Naughty bits will stay in Facebook movie
By Matthew Belloni and Allison Hope Weiner
LOS ANGELES (Hollywood Reporter) - The cocaine and bare breasts are staying in the picture.
Days after producer Scott Rudin said that a scene of wild partying might be cut from "The Social Network" amid concerns expressed by the real-life people depicted, The Hollywood Reporter has learned that the full scene will remain in the film after all.
The upcoming Sony Pictures release about the origins of Facebook has drawn fire from the company, which has labeled it fiction. The Aaron Sorkin script is based on court documents and journalist Ben Mezrich's "The Accidental Billionaires," a partially fictionalized account of the company's early days.
In an article published Friday, Rudin told the New York Times that he has been involved in a months-long dialog with Facebook execs to assuage concerns about the film. He said he allowed certain executives to read the script and made changes to accommodate small requests.
He also said he had not decided whether to cut or alter a scene depicting Sean Parker, a Napster co-founder who played a major role in the early days of Facebook, delivering a key speech at a party while two young women offer lines of cocaine from naked breasts. One person told the Times that the Parker scene was mostly made up, though Rudin said his main concern about the scene was whether it would jeopardize a PG-13 rating.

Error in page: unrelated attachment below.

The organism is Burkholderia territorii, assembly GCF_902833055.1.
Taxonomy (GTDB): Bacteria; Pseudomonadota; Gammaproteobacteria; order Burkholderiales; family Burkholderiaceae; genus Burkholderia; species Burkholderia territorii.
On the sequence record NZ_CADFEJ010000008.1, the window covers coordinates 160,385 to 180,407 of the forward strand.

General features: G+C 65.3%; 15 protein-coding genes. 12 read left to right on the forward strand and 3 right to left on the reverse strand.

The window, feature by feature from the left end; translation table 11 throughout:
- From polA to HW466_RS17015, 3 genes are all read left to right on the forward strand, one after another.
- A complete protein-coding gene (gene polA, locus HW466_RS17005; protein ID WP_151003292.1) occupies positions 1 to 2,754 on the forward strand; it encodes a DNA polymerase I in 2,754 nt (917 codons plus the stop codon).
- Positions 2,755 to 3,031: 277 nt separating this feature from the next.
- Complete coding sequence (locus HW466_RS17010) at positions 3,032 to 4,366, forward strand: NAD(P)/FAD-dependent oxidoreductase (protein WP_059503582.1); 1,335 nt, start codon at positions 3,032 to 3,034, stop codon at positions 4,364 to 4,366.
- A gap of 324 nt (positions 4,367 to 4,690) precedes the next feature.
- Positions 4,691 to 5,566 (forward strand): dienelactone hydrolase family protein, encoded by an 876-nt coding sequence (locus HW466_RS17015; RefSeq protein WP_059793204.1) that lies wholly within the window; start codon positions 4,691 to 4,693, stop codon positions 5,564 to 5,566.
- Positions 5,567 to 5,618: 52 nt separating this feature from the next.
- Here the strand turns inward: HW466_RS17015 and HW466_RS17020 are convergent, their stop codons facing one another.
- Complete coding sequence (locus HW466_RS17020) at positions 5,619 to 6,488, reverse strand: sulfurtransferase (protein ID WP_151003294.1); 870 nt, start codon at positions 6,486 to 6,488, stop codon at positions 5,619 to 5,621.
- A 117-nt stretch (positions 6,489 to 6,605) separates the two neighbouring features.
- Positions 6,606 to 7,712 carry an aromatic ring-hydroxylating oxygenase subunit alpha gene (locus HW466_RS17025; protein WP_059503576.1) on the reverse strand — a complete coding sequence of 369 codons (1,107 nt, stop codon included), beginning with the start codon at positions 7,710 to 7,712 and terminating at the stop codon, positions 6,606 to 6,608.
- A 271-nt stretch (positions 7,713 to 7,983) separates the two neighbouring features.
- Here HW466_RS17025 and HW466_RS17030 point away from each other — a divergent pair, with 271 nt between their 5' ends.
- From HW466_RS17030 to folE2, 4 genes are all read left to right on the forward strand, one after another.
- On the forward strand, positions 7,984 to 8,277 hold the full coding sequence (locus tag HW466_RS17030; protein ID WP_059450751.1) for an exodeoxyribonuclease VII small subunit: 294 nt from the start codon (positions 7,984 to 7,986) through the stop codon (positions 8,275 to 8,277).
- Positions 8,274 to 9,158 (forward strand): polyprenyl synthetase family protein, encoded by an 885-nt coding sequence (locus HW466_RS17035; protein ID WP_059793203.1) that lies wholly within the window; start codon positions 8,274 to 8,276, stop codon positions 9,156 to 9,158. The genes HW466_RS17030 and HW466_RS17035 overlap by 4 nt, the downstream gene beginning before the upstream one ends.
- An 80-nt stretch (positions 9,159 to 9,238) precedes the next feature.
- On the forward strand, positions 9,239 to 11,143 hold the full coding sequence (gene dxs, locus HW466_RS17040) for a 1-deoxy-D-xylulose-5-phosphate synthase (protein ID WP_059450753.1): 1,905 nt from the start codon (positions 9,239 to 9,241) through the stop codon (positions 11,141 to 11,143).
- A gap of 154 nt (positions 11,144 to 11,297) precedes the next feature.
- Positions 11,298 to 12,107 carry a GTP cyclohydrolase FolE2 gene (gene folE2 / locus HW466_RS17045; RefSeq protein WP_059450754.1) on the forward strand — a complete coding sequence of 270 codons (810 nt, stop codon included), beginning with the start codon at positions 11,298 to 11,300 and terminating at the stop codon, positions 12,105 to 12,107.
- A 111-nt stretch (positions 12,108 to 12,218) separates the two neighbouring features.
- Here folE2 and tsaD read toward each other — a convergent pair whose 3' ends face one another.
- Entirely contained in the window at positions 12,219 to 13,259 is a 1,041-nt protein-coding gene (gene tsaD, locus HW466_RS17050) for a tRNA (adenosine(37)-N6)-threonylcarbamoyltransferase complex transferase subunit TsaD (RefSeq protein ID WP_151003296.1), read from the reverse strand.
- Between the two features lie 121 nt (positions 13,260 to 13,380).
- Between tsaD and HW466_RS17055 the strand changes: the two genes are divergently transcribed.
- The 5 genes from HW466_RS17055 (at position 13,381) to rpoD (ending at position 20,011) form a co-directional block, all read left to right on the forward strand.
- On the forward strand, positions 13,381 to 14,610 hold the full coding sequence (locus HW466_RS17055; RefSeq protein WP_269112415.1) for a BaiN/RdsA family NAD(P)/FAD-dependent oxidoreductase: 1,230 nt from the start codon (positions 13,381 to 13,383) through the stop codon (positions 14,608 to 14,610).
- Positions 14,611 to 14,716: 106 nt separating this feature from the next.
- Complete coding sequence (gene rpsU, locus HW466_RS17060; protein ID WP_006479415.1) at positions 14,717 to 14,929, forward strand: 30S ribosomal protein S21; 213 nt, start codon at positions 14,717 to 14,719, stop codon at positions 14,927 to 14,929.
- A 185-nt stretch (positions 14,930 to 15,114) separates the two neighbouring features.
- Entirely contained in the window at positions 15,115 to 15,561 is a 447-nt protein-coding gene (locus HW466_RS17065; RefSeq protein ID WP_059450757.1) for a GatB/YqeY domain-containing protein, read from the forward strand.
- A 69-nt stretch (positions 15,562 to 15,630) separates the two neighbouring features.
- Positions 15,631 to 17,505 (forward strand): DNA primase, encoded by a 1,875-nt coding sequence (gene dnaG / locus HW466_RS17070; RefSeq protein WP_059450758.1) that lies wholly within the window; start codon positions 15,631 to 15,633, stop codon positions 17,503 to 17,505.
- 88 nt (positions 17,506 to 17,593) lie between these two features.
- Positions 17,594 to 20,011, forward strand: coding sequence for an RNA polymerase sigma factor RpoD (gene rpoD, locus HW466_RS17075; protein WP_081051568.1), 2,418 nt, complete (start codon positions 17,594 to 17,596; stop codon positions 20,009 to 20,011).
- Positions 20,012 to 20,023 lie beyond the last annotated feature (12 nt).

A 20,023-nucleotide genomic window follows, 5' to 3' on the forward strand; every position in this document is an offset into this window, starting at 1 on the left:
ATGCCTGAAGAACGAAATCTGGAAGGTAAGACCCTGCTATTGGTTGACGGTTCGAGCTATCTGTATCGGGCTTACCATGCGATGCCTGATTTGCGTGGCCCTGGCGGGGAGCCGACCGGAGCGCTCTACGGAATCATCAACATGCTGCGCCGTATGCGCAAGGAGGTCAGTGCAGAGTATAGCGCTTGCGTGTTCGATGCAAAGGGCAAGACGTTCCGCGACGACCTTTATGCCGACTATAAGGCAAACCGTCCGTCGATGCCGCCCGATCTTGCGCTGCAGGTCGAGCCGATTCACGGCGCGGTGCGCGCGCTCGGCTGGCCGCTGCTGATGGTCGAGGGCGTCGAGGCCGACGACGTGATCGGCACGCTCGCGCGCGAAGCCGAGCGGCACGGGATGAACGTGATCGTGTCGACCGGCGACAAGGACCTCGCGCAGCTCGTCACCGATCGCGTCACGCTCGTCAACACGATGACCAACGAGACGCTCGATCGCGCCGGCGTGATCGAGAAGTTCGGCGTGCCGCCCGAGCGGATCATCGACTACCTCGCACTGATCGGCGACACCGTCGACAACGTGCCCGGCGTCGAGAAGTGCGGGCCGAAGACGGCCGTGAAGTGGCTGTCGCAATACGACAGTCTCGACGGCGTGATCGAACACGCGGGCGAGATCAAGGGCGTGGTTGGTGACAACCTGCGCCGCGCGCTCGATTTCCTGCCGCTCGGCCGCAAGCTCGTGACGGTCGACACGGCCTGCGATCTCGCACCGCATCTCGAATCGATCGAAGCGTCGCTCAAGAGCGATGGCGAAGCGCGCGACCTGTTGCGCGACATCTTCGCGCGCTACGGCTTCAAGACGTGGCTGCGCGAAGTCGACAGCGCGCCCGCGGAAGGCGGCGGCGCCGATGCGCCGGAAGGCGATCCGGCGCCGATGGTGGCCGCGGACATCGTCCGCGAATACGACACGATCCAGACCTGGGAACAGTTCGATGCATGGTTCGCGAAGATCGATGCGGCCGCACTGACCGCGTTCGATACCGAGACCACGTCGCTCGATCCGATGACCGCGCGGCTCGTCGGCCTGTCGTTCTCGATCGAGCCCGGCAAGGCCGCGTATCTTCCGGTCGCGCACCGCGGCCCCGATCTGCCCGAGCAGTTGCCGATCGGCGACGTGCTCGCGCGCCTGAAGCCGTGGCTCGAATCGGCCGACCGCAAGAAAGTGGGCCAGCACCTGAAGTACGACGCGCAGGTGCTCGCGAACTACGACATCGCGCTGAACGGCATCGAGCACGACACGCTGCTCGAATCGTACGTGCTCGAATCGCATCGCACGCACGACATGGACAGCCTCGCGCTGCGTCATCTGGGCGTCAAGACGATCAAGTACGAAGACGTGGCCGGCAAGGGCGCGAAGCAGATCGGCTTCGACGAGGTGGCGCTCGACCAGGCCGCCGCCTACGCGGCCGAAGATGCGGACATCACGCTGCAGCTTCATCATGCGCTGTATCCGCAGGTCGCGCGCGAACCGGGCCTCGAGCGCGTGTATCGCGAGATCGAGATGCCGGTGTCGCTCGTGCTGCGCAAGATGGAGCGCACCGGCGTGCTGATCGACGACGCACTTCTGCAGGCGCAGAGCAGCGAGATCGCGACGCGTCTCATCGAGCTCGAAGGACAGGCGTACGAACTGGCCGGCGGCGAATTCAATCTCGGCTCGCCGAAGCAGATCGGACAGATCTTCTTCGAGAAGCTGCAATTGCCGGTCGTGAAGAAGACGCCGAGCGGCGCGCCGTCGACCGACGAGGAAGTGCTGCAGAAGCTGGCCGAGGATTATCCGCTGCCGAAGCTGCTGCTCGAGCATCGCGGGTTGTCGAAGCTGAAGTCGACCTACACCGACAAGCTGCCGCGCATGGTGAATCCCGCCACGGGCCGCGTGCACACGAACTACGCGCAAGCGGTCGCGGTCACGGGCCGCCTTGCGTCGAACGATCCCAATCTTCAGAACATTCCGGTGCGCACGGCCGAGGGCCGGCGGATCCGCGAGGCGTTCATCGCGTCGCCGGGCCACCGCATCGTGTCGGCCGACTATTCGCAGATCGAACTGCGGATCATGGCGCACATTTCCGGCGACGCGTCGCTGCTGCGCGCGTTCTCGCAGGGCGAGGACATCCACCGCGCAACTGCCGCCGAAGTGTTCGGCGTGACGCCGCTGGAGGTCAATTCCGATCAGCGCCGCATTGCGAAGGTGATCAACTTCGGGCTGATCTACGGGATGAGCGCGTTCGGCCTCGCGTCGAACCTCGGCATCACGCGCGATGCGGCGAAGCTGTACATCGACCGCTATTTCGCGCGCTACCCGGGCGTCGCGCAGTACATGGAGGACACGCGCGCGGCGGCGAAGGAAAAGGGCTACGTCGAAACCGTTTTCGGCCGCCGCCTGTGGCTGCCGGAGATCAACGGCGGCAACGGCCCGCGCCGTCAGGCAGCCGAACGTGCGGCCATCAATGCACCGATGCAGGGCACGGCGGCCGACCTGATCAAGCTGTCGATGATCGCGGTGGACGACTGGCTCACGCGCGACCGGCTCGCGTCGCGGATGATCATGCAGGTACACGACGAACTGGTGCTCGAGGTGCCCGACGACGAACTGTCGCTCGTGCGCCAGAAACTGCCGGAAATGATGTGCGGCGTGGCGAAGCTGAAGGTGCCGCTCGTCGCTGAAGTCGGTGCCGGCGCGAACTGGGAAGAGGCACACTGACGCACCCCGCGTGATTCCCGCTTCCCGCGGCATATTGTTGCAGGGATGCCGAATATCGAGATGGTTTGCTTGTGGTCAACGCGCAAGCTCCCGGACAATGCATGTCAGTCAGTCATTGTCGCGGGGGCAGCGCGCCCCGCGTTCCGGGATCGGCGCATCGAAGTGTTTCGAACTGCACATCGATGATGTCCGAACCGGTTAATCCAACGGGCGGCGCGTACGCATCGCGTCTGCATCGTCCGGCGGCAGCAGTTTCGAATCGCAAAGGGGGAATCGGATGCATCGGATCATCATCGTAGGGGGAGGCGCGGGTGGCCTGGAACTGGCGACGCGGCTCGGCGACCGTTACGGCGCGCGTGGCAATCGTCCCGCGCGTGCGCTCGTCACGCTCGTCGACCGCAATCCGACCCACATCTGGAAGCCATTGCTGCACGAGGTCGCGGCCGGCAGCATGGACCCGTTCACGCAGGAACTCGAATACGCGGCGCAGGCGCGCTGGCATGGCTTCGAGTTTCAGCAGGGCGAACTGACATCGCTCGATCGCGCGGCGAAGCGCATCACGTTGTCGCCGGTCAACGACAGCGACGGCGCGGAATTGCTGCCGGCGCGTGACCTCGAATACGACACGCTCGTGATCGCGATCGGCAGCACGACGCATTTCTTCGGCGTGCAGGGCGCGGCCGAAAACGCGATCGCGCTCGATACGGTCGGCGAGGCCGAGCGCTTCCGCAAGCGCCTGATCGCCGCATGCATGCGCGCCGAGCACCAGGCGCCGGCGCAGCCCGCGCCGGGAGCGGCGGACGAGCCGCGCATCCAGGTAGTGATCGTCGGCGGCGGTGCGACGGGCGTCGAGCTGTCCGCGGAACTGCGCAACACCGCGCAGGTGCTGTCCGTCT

Now sources tell The Hollywood Reporter that the scene will remain in the film, set for release October 1.
A spokesman for Parker declined to comment on the decision. Parker, played in the film by Justin Timberlake, was a confidant of Facebook founder Mark Zuckerberg but left the company after a cocaine-related arrest in 2005, according to Facebook biographer David Kirkpatrick.
Sources said Facebook lawyers also have voiced concerns about the "Social Network" marketing campaign, which uses a logo that is very similar to Facebook branding. But a Facebook representative downplayed the film in general and the Parker scene in particular.
"Maybe the movie is a sign that Facebook has become meaningful to people, even if the movie is fiction," spokesman Larry Yu said. "What the movie may or may not contain is not what we're focused on. What matters more is building a useful, innovative service that people enjoy using to connect and share."
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